ETSU Public Safety department launches new programs
Published: Wednesday, September 4, 2013
Updated: Wednesday, September 4, 2013 16:09
Upgrades are being made to East Tennessee State University’s Department of Public Safety beginning this semester.
Developments include an updated Public Safety online homepage and several new safety programs available for the campus community.
The methods and purposes of these programs include tip-lines like Bucs Report It and Ask-a-Cop, theft prevention systems like Operation ID and GOTCHA and educational courses like RAD and SAFE.
“Bucs Report It is an anonymous tip-line through the Public Safety homepage,” Public Safety Officer Amanda Worley said. “If you see a crime that needs to be reported, you just go to the website, click on Bucs Report It, complete the criteria, and submit the form.”
Because this line goes straight to the dispatcher without the mandatory use of the reporter’s email address, users of Bucs Report It should not have concerns regarding privacy.
While Bucs Report It regards the reporting of safety violations, Ask-a-Cop can be used for any random question about safety guidelines.
“From questions regarding weapons on campus to questions regarding bicycling regulations, Ask-A-Cop can give you the answer you need,” Worley said. Unlike Bucs Report It, Ask-a-Cop does utilize email communication in order to provide personal replies to any questions.
A program to prevent theft is called Operation ID. This is a system where valuables can be registered to make it easier for authorities to locate them in case of theft. By following the Operation ID link available on the Public Safety homepage, valuables can be registered using the make/model, serial number and item description. Operation ID then stores that information for reference if a theft occurs.
GOTCHA is another program designed to prevent theft. GOTCHA makes use of small, bright yellow cards with the message: “Could Have Been a Victim.” When a person leaves their valuables in plain sight, their car door unlocked or displays any other risky safety practices, they will find a GOTCHA card as a reminder to become more cautious and aware to avoid becoming a theft victim.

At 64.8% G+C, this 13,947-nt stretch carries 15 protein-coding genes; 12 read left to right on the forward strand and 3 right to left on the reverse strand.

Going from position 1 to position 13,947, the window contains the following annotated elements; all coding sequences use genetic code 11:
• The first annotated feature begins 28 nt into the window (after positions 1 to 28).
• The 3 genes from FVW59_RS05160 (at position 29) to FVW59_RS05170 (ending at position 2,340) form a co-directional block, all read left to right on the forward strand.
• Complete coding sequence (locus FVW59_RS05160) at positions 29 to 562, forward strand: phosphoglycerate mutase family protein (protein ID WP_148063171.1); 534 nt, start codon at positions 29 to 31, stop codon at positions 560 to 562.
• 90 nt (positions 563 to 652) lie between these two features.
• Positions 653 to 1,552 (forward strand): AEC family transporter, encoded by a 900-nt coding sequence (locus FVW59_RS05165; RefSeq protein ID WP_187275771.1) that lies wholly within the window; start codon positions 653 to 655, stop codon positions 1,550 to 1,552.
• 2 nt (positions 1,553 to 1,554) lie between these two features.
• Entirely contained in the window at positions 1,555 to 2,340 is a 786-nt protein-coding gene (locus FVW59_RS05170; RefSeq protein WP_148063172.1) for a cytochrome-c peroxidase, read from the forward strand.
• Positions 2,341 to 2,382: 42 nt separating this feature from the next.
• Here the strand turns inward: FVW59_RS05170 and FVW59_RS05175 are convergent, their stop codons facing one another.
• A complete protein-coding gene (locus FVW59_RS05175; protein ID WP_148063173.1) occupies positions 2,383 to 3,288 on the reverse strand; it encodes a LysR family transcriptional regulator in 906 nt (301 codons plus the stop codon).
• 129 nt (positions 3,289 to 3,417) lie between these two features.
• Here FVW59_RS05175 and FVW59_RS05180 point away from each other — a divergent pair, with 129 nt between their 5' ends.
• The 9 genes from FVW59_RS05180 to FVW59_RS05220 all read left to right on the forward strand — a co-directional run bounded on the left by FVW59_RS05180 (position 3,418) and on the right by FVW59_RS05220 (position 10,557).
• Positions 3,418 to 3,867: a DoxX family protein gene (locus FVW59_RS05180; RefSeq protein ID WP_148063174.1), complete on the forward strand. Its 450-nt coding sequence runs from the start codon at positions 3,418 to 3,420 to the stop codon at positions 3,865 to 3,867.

Rape Aggression Defense (RAD) is a 12-hour women’s self-defense class that is offered once a semester and is open first to ETSU’s community, but is also available to the local community if the class is not full.
RAD demonstrates the basics of self-defense, which involves both educational and physical instruction. RAD teaches both prevention of assault by promoting awareness and how to fight back in case of an attack.
Safety Awareness Familiarization Exchange (SAFE) is a mini-RAD course, Worley said. “Focused primarily on the prevention of assault, SAFE is an educational course that does not include actual physical instruction,” she said.
“A smaller, shorter and less comprehensive version of RAD, SAFE is a convenient choice for women who would like to learn more about self-defense, but do not have the time to commit to a twelve hour course.”
More information can be found at the Department of Public Safety’s homepage at www.etsu.edu/dps.
The updated site includes crime prevention brochures, program request forms and a link to GoldAlert, which is a system students can sign up for that sends campus emergency notifications and class cancellation notifications due to inclement weather via email and text messages.
“Awareness is the key to safety,” Worley said. She especially stressed the importance of awareness regarding the amount of construction taking place on campus.
“With all the construction, motorists, bicyclists, and pedestrians alike have to pay close attention to their surroundings to keep everyone safe.”